These days, everybody is a photographer. With cameras attached to seemingly everything, capping snaps is inevitable. Unfortunately, that means there is now a huge percentage of the world's population taking photos of anything and everything with little to no understanding of the most basic rules (guidelines if you will) that make a "good" photo. My communication 101 professor in college used to say that communication is one thing you cannot improve by simply doing it more, photography is the same. You need to understand the fundamentals and use that as a foundation on which to build your creative genius...yes, that means you Mr./Ms. Instaphile!
Note: All photos used in the examples below were taken with an iPhone and edited on Instagram
1. CROPPING/FRAMING AND CENTERING A SUBJECT
Let's start by going over what could be the most classic framing technique in photography, centering a subject. You see a car you want to capture, you put it roughly in the center of the frame and snap, you cap it. Easy enough right?
Without getting too fancy, I got low, I centered this Honda Beat in the frame (my phone screen) and took about 5 shots of the same exact angle--I always advise you take more than one photo of the same thing to better your chances of capturing The One. You never know, something could walk into your frame, background, your eye may itch, or you are a shaky mofo.
In instagram, you add the photo and hit edit...
- With the grid overlayed on this image (from the adjust tab), you can see that there is less space in front of the car than there is behind it.
- You can also see that the car is not perfectly in the center of the image from top to bottom. That is not necessarily an issue. We will get to that in the "Rule Of Thirds" section.
- Using the grid for guidance, you zoom in to "crop" the image and even out the space behind the car to match the front.
- This looks like a good amount of "breathing room" around the car and is OK as is, but one might say that the structures at the top of the image are distractions and are not really adding to the image.
- Zoomed in a bit more, the top structures become less visible and the car "pops", as you fill the frame with your subject.
- There is still enough breathing room around the car.
Good space around the car, yet zoomed in enough to get a good look at the details and shape of the car. Any tighter than this and you begin to "suffocate" the car
DON'T DO THIS:
Suffocating your subject is an easy way to ruin the balance of an image. The observer will feel "stuck" staring at the center of the subject. You want observers to flow around the image and take in the different areas and most importantly, the details on the car. Without breathing room, you limit this significantly. Also, this makes both Lane and I very anxious leading to an elevated heart rate. Stop it!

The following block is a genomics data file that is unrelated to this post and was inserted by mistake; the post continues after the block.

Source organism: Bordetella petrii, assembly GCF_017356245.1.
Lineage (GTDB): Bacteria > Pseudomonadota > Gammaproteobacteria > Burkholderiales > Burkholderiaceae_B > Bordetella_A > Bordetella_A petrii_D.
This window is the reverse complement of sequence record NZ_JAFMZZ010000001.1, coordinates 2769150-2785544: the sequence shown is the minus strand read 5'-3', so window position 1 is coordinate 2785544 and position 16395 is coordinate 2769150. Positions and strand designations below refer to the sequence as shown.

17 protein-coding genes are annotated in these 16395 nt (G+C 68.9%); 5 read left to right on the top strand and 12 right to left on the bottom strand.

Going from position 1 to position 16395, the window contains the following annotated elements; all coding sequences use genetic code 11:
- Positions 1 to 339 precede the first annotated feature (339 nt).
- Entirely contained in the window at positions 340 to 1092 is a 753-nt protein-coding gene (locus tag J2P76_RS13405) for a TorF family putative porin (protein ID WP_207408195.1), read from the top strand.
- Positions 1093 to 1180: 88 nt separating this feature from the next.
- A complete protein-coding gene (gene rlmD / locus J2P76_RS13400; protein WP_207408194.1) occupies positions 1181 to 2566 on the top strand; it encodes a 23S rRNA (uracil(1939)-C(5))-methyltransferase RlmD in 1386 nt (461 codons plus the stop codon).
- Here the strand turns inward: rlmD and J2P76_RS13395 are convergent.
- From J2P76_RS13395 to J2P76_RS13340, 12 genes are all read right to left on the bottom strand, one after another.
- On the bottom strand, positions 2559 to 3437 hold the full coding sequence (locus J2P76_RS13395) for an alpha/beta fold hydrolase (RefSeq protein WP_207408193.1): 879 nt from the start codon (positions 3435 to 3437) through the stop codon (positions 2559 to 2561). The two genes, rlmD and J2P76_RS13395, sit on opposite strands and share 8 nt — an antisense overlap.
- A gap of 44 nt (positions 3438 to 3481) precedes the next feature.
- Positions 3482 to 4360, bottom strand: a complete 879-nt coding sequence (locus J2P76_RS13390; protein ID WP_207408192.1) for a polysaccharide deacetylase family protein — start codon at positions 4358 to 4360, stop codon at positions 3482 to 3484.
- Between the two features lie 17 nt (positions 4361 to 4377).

DON'T DO THIS:
Chopping off the ends/corners of your subject. This is very common and looks very sloppy. It is usually also accompanied by an excessively tight crop. This is distracting and ruins the balance of the image.
CROP LIKE YOU MEAN IT!! If you must trim off a part of the subject go in HEAVY and chop off big areas to draw the observer's eyes to an area you are trying to emphasize.
- Wheel and wheel well area centered.
- A lot of interesting details to be enjoyed in this area alone.
2. THE RULE OF THIRDS
The rule of thirds is the easiest way to compose well balanced and compelling images with minimal effort. In the examples above, we focused on centering the subject and making that look good. With the rule of thirds, you can move the point(s) of interest off center to create more engaging shots.
Place subjects you want to draw attention to near or on the grid lines. In this case, left to right, it is not only the rear quarter of the car that is emphasized, but the wheel area specifically. The areas at or around where the lines intersect are "points of interest."
Cropped area of car's profile shot. One important thing with cropping in general is to avoid cropping where two sections meet, like door and fender (panel gaps), etc.
Give the lines/seams space by cropping away from panel gaps. In human portraits, the rule of thumb is to avoid cropping at joints or you run the risk of looking like you are amputating parts.
Balancing two major points of interest with rule of thirds grid.
This composition tells a more compelling story by emphasizing the cart in its setting.
As always, give your subject/point of interest breathing room. Avoid tight crops against these areas.
- Note how unbalanced the image feels relative to the version above.
- Doesn't it make you feel uncomfortable? It's like you are sitting in an aisle seat and the person in the middle row is rubbing their arm against yours!
There are a multitude of ways to make a pleasant image, but with so many filters and styles out there, I figured I would focus on these two simple composition tips, as they can undoubtedly improve your photos. It's a given that a blurry, out of focus image, isn't great to look at and that you want to be able to see details. I don't see a lot of underexposed images out there, but if I continue to see super blown out (overexposed) images with a huge loss in detail and/or overly contrasty and ultra vignetted images, I may feel compelled to post some tips around that. Like with most things, balance is key. Take it easy on those instagram sliders.